Those states that have managed to successfully care for their populations during the pandemic are those that have had well-functioning state institutions.
Achieving effective governance has never been more necessary.
More progressive, efficient states are also a prerequisite for the renewal of values that we hold dear, such as tolerance, women’s empowerment, and human rights.
For states to be able to function effectively, we must also reiterate the demand that countries should respect the national sovereignty of others.
Iran and Turkey have become increasingly aligned in the region in using foreign interference as a tool to advance their expansionist agendas.
Iranian arms continue to flow into Yemen and Iranian-backed militias persist in undermining the security of various Arab countries.
In Libya, Turkey has bolstered Islamist forces and increased the risk that mercenaries and radical militias exploit the security vacuum on the ground.
We cannot accept the destabilizing nature of their policies, but we do not seek confrontation.
The UAE always works with friends and allies, and encourages constructive dialogue and positive diplomatic engagement.
Bringing an end to this interference will also make it easier to achieve the peaceful resolution of conflicts in the region.
The UAE remains committed to working towards political solutions to conflicts.
In Yemen, we will maintain our support for the Arab Coalition in seeking a comprehensive ceasefire that paves the way towards a lasting political solution.
We also strongly support UN-led efforts in Libya and welcome the recent agreement on a permanent ceasefire, as well as the launch of the Libyan Political Dialogue Forum.
The UAE has consistently supported the UN-led process for achieving a solution to the Libya conflict through peaceful dialogue.
At the same time, we must not allow extremists to disrupt progress towards peace and to undermine states as they seek to deliver better outcomes for their people.
We view with profound concern the recent atrocious violent acts in European cities.
We believe wholeheartedly that one must distinguish between the utilization of Islam as a political tool and Islam as a universal religion. Islam must not be tainted by extremism and violence anywhere in the world.
These extremist, transnational ideological movements do not represent Islam in any way. They fuel the use of violence in pursuit of political goals. They are a threat to all open and tolerant societies.
All of which brings me to the landmark achievement of the Abraham Accords.
The decision to establish diplomatic relations with the state of Israel was motivated by this commitment to shaping a new and better future for the region.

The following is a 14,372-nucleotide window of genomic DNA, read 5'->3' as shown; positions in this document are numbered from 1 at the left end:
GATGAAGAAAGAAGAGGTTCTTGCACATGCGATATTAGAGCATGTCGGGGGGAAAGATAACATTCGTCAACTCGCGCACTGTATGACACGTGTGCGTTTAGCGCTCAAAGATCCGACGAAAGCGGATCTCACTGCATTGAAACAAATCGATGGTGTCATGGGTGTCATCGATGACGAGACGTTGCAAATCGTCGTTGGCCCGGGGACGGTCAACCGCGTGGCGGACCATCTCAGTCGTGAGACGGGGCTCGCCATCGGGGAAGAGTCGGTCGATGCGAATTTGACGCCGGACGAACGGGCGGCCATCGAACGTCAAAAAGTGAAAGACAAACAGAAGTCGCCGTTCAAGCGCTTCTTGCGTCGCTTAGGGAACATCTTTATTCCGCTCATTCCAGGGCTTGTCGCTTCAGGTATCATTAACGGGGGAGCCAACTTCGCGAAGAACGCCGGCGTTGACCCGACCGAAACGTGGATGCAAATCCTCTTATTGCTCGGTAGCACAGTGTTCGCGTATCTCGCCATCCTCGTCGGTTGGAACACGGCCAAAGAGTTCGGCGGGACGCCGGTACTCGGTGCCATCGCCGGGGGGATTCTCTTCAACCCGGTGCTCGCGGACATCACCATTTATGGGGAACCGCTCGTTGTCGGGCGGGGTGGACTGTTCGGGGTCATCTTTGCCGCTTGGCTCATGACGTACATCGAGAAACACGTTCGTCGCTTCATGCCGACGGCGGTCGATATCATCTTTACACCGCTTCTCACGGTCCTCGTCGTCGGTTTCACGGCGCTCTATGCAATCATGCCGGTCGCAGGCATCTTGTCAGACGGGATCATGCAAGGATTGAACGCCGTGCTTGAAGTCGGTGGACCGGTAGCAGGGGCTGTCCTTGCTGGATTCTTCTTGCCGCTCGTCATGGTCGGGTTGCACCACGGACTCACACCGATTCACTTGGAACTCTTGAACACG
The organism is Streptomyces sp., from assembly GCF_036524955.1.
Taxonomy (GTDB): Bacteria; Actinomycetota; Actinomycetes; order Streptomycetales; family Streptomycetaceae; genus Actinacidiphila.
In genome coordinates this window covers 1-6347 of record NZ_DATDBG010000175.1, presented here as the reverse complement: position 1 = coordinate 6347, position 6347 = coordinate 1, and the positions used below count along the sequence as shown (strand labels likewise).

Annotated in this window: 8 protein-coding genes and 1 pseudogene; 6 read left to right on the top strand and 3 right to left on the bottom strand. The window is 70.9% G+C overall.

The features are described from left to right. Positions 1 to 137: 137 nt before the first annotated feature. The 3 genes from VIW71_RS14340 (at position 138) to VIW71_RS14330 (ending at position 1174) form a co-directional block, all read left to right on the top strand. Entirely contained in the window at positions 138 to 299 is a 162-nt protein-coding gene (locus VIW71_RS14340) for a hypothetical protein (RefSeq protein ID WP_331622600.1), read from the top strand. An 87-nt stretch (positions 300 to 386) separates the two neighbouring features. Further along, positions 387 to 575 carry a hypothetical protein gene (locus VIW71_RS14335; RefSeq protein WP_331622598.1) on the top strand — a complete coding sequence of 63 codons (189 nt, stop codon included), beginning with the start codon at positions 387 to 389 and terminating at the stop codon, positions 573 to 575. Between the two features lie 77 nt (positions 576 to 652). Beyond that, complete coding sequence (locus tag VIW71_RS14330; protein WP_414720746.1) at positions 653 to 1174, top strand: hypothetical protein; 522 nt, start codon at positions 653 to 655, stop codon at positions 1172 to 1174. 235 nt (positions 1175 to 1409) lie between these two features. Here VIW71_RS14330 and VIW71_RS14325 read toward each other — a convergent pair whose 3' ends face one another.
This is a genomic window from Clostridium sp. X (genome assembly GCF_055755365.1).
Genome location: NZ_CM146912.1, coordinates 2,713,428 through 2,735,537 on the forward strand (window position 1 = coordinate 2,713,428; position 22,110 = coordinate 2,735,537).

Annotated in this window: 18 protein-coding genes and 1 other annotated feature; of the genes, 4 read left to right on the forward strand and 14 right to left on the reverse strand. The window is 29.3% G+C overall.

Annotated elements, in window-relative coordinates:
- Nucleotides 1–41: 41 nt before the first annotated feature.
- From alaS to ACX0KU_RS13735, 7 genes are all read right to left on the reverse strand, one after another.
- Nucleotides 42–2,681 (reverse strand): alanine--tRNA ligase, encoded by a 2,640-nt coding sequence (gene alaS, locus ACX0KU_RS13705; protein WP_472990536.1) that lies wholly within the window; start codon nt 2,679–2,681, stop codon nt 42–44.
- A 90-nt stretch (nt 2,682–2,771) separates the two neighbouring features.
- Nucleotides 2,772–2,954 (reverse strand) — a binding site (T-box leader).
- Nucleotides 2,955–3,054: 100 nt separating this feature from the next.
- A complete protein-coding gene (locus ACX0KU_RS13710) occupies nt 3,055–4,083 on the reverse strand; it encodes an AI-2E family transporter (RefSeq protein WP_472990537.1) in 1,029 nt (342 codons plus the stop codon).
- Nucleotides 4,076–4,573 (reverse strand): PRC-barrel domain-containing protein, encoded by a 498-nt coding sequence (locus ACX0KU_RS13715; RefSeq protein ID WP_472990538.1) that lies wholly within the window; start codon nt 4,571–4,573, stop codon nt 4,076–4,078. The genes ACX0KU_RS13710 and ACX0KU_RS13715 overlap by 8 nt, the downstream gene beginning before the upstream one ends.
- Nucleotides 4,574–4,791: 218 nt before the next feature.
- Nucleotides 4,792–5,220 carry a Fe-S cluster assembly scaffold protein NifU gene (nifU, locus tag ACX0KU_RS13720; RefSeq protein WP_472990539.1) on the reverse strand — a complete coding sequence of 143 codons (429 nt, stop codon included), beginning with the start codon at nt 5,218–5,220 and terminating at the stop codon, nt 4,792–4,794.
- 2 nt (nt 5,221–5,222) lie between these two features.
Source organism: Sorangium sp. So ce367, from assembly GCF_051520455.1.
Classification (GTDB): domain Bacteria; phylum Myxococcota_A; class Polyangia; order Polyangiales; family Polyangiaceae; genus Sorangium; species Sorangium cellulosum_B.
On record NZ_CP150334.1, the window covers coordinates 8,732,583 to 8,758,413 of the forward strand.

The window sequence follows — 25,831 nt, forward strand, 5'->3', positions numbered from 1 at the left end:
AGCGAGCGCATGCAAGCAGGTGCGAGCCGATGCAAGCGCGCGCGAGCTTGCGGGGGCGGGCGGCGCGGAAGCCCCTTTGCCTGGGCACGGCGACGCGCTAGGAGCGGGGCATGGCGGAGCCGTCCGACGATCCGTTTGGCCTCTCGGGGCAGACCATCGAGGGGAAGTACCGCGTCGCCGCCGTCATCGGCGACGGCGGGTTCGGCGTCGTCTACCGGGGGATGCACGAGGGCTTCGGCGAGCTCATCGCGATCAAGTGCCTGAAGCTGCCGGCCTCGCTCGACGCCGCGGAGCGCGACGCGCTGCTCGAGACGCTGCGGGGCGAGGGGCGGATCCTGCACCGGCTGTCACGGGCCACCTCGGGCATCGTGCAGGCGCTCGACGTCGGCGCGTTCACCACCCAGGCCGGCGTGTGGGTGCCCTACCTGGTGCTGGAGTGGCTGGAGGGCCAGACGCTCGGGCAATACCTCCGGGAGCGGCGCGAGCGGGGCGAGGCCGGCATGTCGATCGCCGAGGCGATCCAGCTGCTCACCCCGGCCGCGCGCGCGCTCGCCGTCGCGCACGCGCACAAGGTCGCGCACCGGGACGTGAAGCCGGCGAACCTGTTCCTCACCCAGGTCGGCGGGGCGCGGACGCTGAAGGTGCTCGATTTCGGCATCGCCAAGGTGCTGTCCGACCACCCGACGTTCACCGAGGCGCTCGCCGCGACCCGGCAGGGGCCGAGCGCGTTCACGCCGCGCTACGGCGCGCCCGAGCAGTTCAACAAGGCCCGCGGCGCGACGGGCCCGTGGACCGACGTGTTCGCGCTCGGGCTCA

It was a sovereign national decision and was not targeted at any other country.
Instead, it was a decision born out of tolerance and openness, and a desire to reduce polarization in the region.
It was a decision born out of a desire for a much-needed strategic shift and a new pragmatic vision.
And it was a decision that required real courage from our leadership: maintaining the status quo was clearly the easier option, but it would not have offered better prospects for anyone.
This bold step was taken to bring hope to a region whose politics have too often been driven by stagnation, negativity and despair.
While 65 percent of the Arab world is under the age of 35, this rising generation aspires to look beyond current conflicts and past grievances.
This does not diminish in any way our concern about the plight of the Palestinian people. The UAE continues to see it as imperative that a just and comprehensive peace is reached.
But ultimately the Palestinians and Israelis are the ones who will need to decide on the shape of that peace.
The UAE stands ready to support that in any way it can. Indeed, we may be better positioned to do so now that we have formal relations with Israel.
The Abrahamic Accords are also a timely reminder and affirmation that US engagement and leadership remains irreplaceable in the Middle East.
They also reflect a bipartisan consensus in the US. The Accords were facilitated by President Trump’s administration and supported by the President-Elect, Joe Biden.
Both Republican and Democratic leaders in Congress praised the breakthrough.
So let me take this opportunity to echo the UAE leadership’s warm congratulations to the President-Elect as well as Vice-President Elect Kamala Harris.
Here in the UAE, we know the President-Elect well and look forward to working with the new Administration as we deepen the UAE-US relationship.
It is a relationship built on common interests, shared values and close partnership. It crosses parties and spans administrations.
So as we look ahead, I am confident that the UAE and the US will continue to see regional opportunities and challenges through a very similar lens.
Ladies and Gentleman,
This has without a doubt been a hard year for everyone. We mourn those who have been lost to the disease.
And it is clear that we still have some way to go before we see the back of the pandemic.
But by strengthening multilateral cooperation, providing humanitarian assistance, and working together to keep our economies moving, we can set a firm foundation for a robust recovery.
It is not by accident that the UAE has been able to respond with efficiency and compassion to the Covid-19 pandemic.
Nor is it by chance that we have managed to continue to deliver landmark achievements throughout the crisis.
It has happened because our leadership has patiently but persistently invested in the infrastructure, innovation and long-term planning that has made it possible, and because we as a people remain committed to building a better future for our region.
This is the approach that will continue to guide our actions as we emerge from the pandemic and that allows us to look forward with optimism and anticipation to the next 50 years of the UAE’s existence.
EPC | 19 Nov 2020
Dr. Ebtesam al-Ketbi | 09 Nov 2020
EPC | 04 Nov 2020